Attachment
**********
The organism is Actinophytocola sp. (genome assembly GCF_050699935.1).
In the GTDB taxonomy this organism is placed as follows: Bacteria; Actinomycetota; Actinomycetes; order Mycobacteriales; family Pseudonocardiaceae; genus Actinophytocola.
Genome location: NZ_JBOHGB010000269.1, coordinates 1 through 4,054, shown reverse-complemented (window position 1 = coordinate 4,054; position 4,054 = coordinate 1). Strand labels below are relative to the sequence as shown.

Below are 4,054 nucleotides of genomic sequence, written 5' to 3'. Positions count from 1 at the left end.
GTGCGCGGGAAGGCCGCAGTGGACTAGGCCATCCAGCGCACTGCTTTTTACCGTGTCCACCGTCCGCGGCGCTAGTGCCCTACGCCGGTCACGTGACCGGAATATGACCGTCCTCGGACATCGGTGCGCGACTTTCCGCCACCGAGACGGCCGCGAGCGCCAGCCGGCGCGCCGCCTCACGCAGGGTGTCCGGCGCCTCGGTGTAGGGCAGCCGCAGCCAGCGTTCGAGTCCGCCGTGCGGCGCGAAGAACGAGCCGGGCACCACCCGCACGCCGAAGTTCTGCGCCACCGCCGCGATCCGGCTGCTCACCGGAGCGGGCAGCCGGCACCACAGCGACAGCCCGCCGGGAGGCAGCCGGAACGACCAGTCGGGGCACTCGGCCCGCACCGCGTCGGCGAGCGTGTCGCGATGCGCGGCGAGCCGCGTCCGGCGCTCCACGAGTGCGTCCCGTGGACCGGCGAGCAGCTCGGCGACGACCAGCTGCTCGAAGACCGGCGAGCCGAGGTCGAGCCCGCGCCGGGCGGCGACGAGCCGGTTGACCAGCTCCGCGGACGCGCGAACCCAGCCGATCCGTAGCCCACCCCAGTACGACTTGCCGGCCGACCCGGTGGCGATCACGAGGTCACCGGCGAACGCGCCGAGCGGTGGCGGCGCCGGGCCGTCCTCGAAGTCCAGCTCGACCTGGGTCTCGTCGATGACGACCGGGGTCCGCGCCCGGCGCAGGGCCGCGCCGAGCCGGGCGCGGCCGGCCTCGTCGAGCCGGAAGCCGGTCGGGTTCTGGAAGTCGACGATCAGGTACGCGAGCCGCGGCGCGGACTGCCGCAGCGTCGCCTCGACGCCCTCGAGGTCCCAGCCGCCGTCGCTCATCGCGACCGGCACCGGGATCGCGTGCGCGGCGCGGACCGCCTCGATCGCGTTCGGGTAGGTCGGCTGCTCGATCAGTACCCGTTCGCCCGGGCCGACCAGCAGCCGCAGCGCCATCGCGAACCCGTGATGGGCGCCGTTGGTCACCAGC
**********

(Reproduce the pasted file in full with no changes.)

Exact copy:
The organism is Actinophytocola sp. (genome assembly GCF_050699935.1).
In the GTDB taxonomy this organism is placed as follows: Bacteria; Actinomycetota; Actinomycetes; order Mycobacteriales; family Pseudonocardiaceae; genus Actinophytocola.
Genome location: NZ_JBOHGB010000269.1, coordinates 1 through 4,054, shown reverse-complemented (window position 1 = coordinate 4,054; position 4,054 = coordinate 1). Strand labels below are relative to the sequence as shown.

Below are 4,054 nucleotides of genomic sequence, written 5' to 3'. Positions count from 1 at the left end.
GTGCGCGGGAAGGCCGCAGTGGACTAGGCCATCCAGCGCACTGCTTTTTACCGTGTCCACCGTCCGCGGCGCTAGTGCCCTACGCCGGTCACGTGACCGGAATATGACCGTCCTCGGACATCGGTGCGCGACTTTCCGCCACCGAGACGGCCGCGAGCGCCAGCCGGCGCGCCGCCTCACGCAGGGTGTCCGGCGCCTCGGTGTAGGGCAGCCGCAGCCAGCGTTCGAGTCCGCCGTGCGGCGCGAAGAACGAGCCGGGCACCACCCGCACGCCGAAGTTCTGCGCCACCGCCGCGATCCGGCTGCTCACCGGAGCGGGCAGCCGGCACCACAGCGACAGCCCGCCGGGAGGCAGCCGGAACGACCAGTCGGGGCACTCGGCCCGCACCGCGTCGGCGAGCGTGTCGCGATGCGCGGCGAGCCGCGTCCGGCGCTCCACGAGTGCGTCCCGTGGACCGGCGAGCAGCTCGGCGACGACCAGCTGCTCGAAGACCGGCGAGCCGAGGTCGAGCCCGCGCCGGGCGGCGACGAGCCGGTTGACCAGCTCCGCGGACGCGCGAACCCAGCCGATCCGTAGCCCACCCCAGTACGACTTGCCGGCCGACCCGGTGGCGATCACGAGGTCACCGGCGAACGCGCCGAGCGGTGGCGGCGCCGGGCCGTCCTCGAAGTCCAGCTCGACCTGGGTCTCGTCGATGACGACCGGGGTCCGCGCCCGGCGCAGGGCCGCGCCGAGCCGGGCGCGGCCGGCCTCGTCGAGCCGGAAGCCGGTCGGGTTCTGGAAGTCGACGATCAGGTACGCGAGCCGCGGCGCGGACTGCCGCAGCGTCGCCTCGACGCCCTCGAGGTCCCAGCCGCCGTCGCTCATCGCGACCGGCACCGGGATCGCGTGCGCGGCGCGGACCGCCTCGATCGCGTTCGGGTAGGTCGGCTGCTCGATCAGTACCCGTTCGCCCGGGCCGACCAGCAGCCGCAGCGCCATCGCGAACCCGTGATGGGCGCCGTTGGTCACCAGC